Analysis Shows Single-Payer Is A Bad Deal
Widespread reports this spring that elderly patients in the United Kingdom were facing significant delays getting routine cataract operations coincided with the news that British rock music legend Mick Jagger underwent successful, highly delicate heart surgery in a New York hospital.
The two developments cast a revealing light on the supposed advantages of the UK’s vaunted single-payer National Health Service (NHS).
In what one medical observer called a “miracle procedure,” the 75-year-old Jagger underwent a transcatheter aortic valve replacement (TAVR). Jagger hasn’t said why he chose to have the risky operation in New York instead of in London. But if cataract operations are hard to come by in the UK, he may have concluded a procedure as complicated as a TAVR had best be undertaken where it is readily available.
DISTINCTIVE ACCESS TO QUALITY CARE
Access to high quality health care distinguishes the pluralistic public-private U.S. system from traditional singer-payer systems such as those in the UK or Canada. Brett J. Skinner, founder and CEO of the Canadian Health Policy Institute (CHPI) and editor of CHPI’s online journal Canadian Health Policy, writes in a Fraser Institute blog post, “Single-payer Health Care Warning for the U.S.,”Americans spend more money on health care on average “but get faster access to more and better medical resources in return for the money spent.”
Health care only appears to cost less in Canada than in the United States “partly because Canadian government health insurance does not cover any advanced medical treatments and technologies that are commonly available to Americans,” writes Skinner. “If Canadians had the same access to the quality and quantity of health care resources that American patients enjoy, the government health insurance monopoly in Canada would cost a lot more than it currently does.”
Americans spend 55 percent more than Canadians do on health care as a percentage of their national income, Skinner says. Yet the United States has 327 percent more MRI units and 183 percent more CT scanners per capita than Canada does. The United States also produces 100 percent more inpatient surgical procedures per capita than Canada.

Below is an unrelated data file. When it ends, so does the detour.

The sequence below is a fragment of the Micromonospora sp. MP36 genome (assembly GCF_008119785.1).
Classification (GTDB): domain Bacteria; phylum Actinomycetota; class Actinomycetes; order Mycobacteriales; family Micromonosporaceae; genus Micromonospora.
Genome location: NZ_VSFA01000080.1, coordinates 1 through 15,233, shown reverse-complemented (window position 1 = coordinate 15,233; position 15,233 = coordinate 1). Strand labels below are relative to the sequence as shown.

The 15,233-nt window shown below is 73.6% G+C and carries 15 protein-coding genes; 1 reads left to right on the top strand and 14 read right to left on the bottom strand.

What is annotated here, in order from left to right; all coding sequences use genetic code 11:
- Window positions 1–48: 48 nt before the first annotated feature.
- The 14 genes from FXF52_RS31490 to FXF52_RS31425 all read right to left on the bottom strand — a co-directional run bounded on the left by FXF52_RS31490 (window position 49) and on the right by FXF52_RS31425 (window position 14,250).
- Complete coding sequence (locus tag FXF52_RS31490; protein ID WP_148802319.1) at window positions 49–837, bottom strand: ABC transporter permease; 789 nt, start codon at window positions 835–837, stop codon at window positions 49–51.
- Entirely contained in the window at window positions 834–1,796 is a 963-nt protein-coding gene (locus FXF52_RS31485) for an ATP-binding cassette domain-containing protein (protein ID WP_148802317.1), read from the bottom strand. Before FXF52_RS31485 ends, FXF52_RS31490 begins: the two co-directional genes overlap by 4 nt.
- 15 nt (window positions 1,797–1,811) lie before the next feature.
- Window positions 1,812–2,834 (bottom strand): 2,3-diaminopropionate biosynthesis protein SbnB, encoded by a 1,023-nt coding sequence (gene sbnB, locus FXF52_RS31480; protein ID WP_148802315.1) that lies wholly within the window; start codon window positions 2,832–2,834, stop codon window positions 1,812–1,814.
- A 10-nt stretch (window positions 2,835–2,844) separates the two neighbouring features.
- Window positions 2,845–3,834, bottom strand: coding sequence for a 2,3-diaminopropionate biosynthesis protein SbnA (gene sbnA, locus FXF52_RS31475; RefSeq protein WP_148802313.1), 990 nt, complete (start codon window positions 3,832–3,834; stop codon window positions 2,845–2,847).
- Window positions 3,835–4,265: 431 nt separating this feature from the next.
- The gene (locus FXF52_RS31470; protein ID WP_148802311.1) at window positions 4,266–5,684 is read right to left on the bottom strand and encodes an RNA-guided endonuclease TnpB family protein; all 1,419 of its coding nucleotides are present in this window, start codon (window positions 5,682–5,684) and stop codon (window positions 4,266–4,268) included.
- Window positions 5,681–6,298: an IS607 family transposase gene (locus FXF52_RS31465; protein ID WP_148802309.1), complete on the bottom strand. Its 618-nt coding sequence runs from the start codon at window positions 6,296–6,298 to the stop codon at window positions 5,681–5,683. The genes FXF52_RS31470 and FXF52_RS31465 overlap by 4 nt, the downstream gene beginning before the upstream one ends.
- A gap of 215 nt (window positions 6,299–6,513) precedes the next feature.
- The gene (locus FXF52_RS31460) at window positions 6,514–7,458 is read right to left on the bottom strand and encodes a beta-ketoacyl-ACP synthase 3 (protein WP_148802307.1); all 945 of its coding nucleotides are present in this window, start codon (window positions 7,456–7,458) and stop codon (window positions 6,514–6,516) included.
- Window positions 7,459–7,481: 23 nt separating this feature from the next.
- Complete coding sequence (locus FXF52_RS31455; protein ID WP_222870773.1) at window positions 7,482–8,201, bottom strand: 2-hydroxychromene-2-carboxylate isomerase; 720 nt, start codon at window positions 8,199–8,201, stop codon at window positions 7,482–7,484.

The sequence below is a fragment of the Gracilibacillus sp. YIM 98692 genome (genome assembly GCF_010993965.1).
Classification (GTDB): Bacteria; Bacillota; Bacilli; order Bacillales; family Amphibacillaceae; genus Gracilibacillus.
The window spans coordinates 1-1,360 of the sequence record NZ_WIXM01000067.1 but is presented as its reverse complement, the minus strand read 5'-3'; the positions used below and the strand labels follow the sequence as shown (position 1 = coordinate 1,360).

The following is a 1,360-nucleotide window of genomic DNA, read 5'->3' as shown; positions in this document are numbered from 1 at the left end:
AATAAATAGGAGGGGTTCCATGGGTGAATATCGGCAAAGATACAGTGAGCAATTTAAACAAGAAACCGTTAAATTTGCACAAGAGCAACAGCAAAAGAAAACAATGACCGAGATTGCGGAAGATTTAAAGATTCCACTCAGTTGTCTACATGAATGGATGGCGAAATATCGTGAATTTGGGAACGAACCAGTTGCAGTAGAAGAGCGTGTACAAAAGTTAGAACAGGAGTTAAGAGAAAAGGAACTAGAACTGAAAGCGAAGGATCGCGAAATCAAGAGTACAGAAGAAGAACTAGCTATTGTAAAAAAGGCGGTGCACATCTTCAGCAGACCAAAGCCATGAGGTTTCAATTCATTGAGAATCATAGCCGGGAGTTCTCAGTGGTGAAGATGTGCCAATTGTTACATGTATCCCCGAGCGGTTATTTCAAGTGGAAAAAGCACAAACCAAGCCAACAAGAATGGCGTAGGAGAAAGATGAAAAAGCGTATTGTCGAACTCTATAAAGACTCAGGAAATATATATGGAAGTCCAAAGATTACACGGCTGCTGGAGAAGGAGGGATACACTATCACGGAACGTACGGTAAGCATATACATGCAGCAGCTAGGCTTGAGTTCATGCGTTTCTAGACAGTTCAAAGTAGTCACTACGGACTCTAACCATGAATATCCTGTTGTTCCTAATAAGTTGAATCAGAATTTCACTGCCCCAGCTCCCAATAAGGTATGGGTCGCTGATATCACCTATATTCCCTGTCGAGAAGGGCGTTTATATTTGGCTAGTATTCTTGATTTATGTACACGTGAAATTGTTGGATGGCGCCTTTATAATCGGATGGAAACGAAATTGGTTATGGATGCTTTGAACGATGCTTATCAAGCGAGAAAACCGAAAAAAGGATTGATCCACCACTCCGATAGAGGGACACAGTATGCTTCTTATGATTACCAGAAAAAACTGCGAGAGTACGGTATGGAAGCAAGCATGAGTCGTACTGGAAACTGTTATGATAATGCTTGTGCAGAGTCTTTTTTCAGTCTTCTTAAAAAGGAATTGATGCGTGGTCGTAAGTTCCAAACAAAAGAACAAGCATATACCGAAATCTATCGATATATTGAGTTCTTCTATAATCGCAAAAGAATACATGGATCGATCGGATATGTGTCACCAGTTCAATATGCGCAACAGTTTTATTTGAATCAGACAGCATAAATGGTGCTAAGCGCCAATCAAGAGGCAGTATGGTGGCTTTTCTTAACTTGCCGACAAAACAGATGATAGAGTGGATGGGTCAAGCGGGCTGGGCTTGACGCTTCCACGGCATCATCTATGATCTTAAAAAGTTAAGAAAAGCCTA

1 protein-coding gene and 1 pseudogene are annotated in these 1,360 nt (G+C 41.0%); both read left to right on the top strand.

“Plus, American patients do not wait as long as Canadians for medical care,” said Skinner. “The U.S. has 14 percent more physicians and 19 percent more nurses per population than Canada; U.S. hospitals are newer and better equipped than Canadian hospitals; and Americans have access to more new medicines than Canadians,” Skinner said.
UNIVERSAL IN NAME ONLY
A standard criticism of the U.S. system is that it doesn’t provide universal health insurance coverage. Skinner says the definition of “universal” may be in the eye of the beholder. He cites data from Statistics Canada showing an estimated 1.7 million Canadians aged 12 or older had no access to a regular family physician in 2007.
“Without access to a family doctor, a person can’t obtain regular primary care or referrals for elective specialty medical services,” said Skinner.
“When Canadians can’t get access to health care because they can’t find a physician or wait so long that they are effectively uninsured, they are no better off than uninsured Americans,” writes Skinner. “Access to a waiting list is not the same thing as access to health care.”
Research shows the actual number of “effectively” uninsured Americans is significantly less than the 47 million reported and that being uninsured is only a temporary condition, says Skinner.
“The point of this comparison is not to advocate for an American-style health care system,” said Skinner. “The point is to show that all of the costs of a single-payer health care system are not as obvious as the dollars spent.”
TIGHTLY CONTROLLING ACCESS
“If you look around the world, single-payer systems all suffer from rationing, bureaucracy, shortages, and excess demand,” said Devon Herrick, Ph.D., a health care policy advisor for The Heartland Institute.
“In tax-funded systems, medicine becomes political,” Herrick said. “There are more votes to be gained by pleasing the majority of the people who are not sick. Thus, systems like those in Canada and the UK ration by placing emphasis on primary care but tightly controlling access to specialty care.”
Bonner R. Cohen, Ph.D., (email@example.com)is a senior fellow at the National Center for Public Policy Research and a senior policy analyst with the Committee for a Constructive Tomorrow (CFACT).